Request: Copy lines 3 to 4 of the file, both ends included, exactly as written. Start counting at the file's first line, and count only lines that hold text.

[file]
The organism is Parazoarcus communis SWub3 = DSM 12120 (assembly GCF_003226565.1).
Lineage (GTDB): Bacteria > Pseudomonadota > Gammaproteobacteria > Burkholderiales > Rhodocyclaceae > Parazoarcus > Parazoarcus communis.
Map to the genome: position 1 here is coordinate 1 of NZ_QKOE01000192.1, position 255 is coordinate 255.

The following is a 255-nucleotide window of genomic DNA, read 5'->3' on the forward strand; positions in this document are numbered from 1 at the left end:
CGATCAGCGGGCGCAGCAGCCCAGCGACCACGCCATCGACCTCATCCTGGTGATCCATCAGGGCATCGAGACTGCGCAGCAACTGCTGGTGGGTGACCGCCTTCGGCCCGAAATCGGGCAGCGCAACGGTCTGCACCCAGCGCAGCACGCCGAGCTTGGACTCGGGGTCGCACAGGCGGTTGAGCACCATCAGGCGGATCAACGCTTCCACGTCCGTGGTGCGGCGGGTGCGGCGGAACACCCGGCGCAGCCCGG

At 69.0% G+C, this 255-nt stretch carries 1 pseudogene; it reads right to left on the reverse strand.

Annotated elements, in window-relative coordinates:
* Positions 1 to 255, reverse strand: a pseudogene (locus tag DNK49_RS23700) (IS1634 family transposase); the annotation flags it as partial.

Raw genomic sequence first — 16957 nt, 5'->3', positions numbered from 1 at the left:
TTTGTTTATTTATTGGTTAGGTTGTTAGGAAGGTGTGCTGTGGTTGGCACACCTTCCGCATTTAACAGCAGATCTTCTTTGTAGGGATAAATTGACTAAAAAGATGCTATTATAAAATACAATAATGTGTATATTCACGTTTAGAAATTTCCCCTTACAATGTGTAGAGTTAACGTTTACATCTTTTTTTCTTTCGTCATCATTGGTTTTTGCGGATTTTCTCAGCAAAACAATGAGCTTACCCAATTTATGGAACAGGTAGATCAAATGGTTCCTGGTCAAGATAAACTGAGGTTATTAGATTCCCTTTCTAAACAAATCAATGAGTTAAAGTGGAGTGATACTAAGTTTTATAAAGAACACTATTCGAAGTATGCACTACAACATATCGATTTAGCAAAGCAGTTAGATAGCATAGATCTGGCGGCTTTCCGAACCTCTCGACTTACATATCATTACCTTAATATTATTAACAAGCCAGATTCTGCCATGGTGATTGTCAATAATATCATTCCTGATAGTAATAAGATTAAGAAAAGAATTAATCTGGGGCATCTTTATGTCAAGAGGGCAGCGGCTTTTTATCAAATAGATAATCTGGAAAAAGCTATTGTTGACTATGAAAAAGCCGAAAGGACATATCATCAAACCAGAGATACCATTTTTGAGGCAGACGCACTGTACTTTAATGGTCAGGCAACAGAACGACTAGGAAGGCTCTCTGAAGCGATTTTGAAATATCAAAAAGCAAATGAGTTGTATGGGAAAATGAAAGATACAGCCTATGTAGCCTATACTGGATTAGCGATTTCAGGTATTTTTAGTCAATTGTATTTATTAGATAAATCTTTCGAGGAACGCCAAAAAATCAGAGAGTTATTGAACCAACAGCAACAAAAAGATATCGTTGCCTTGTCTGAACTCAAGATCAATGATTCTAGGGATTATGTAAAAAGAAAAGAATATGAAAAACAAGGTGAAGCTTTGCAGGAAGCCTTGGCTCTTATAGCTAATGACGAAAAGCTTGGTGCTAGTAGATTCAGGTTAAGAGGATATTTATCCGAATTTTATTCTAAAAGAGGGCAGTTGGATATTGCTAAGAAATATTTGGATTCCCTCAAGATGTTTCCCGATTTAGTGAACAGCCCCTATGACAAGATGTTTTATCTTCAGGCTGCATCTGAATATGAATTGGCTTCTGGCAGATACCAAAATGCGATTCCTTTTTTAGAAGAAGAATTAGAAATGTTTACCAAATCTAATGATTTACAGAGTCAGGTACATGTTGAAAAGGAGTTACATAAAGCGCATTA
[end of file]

Map to the genome: position 1 here is coordinate 1 of NZ_QKOE01000192.1, position 255 is coordinate 255.

The following is a 255-nucleotide window of genomic DNA, read 5'->3' on the forward strand; positions in this document are numbered from 1 at the left end: